Our CM group is wonderful. We're all busy too, but decided to try to make one night a month a priority … it's wonderful that the group is all friends from church who I see weekly too.
Thanks for the recommendations 🙂
There's a lot that I love about the 1928, but I don't really like the daily prayers for families — besides saying Our Father together, the rest of the service is the parent praying one long prayer after another with the family saying Amen at the appropriate places. I like it for personal devotions, but not for using with the children, especially when they were young. So I like the 1979 better for use with children. Actually, after we say Our Father we use the Suffrages from Morning Prayer Rite I, then either continue with the General Thanksgiving and the Prayer of St Chrysostom, or turn back to the form for families and close with that collect. It's very flexible.
I hope you're able to finish your reading goal! I've tried that several time and never succeeded. One year I managed to read the whole NT during Lent, but it took me at least two years the one time I actually managed to read it straight through. I always get distracted and want to read my favorite books over and over again. o.O
I'm so happy for you, Dawn! Thank you for writing out your impressions and results so far. 🙂
Thanks, Mystie. You're welcome. It helps me process to write it out, so I'm glad to have done so 🙂
Love your blog, Dawn. It's such a place of encouragement and inspiration to me. 🙂 I envy you for having a CM group in your area.
Discovering the CM educational philosophy and using the AO curriculum is the best thing that has happened in our home school. Years ago, I home schooled my oldest 2 with the textbook method. While they did well, they hated their lessons and often told me they were boring. If only I would know about Charlotte Mason back then! Oh well, no more looking back and regretting; just looking ahead to more wonderful years with my 5 youngest children as we continue on our CM journey. 🙂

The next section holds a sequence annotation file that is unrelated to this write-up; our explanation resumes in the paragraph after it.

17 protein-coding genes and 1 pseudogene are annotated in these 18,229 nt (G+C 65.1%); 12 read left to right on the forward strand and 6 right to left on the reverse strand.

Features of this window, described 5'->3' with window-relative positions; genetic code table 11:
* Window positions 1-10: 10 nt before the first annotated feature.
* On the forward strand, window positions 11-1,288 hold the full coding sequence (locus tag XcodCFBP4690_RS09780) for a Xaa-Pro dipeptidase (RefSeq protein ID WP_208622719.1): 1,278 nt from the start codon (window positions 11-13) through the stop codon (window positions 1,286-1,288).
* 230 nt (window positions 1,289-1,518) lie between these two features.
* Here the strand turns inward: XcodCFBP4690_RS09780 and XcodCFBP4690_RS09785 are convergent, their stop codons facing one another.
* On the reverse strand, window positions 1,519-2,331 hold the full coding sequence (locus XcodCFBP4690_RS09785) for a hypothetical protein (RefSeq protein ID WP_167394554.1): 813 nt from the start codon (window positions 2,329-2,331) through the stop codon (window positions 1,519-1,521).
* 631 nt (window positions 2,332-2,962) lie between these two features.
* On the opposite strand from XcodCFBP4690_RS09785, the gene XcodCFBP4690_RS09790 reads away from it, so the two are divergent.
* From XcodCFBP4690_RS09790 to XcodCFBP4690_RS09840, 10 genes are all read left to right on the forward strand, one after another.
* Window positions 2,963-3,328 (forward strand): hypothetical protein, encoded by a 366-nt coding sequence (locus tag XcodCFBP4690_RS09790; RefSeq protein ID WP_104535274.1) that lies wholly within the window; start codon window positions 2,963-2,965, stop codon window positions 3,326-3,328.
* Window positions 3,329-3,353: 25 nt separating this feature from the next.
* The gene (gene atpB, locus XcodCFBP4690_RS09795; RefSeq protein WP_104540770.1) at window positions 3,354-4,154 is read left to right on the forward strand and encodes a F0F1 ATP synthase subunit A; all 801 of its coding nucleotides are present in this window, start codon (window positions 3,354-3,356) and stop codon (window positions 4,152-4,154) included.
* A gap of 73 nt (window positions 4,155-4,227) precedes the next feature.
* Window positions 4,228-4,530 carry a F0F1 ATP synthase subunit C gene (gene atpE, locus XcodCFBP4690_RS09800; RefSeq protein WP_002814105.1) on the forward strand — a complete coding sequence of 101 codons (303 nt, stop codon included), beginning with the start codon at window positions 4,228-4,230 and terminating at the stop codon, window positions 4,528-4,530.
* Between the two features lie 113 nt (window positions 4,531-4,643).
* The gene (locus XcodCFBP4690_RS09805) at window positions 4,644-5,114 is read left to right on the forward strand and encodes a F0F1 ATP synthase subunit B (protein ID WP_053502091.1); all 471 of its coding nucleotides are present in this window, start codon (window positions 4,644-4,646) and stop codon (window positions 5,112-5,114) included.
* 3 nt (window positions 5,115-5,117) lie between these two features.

Have a blessed day!
Thanks, Lisa! I've been enjoying yours too. I appreciate your experience and sharing it with us …
What a wonderful post! I enjoyed reading it and was immediately set to thinking about how I could accomplish some of this in our home.
Thanks, Amy! I'm glad it has encouraged you. My advice is to take your time considering, though. Don't speed into anything.
Thank you for sharing!!! I love hearing the "brass and tacks" of how CM plays out in people's homes and lives. 🙂
You're welcome. I appreciate the encouragement.
A CM Study Group is such an encouragement! I have one that meets in my home every second month…lots of fun. We study CM's Volume 6, and you've just reminded me that I want to get Brandy Vencel's study guide to help me with preparation. 🙂
We're supposed to meet tomorrow and my homework is far from done! Yipes! I need to get to it.
Congratulations on making the shift toward a lovely way to educate your children and yourself!
Thank you. We've enjoyed it so much!
There's nothing better than finding a schedule that really works well and clicks in your homeschool! I'm glad you seem to be finding what works and what doesn't work for you! Thanks for sharing this week on The Homeschool Nook, and don't forget to add our button somewhere on your site! Hope you have a great Holiday Dawn!
The button is under the 'school' tab. Thanks for the comment.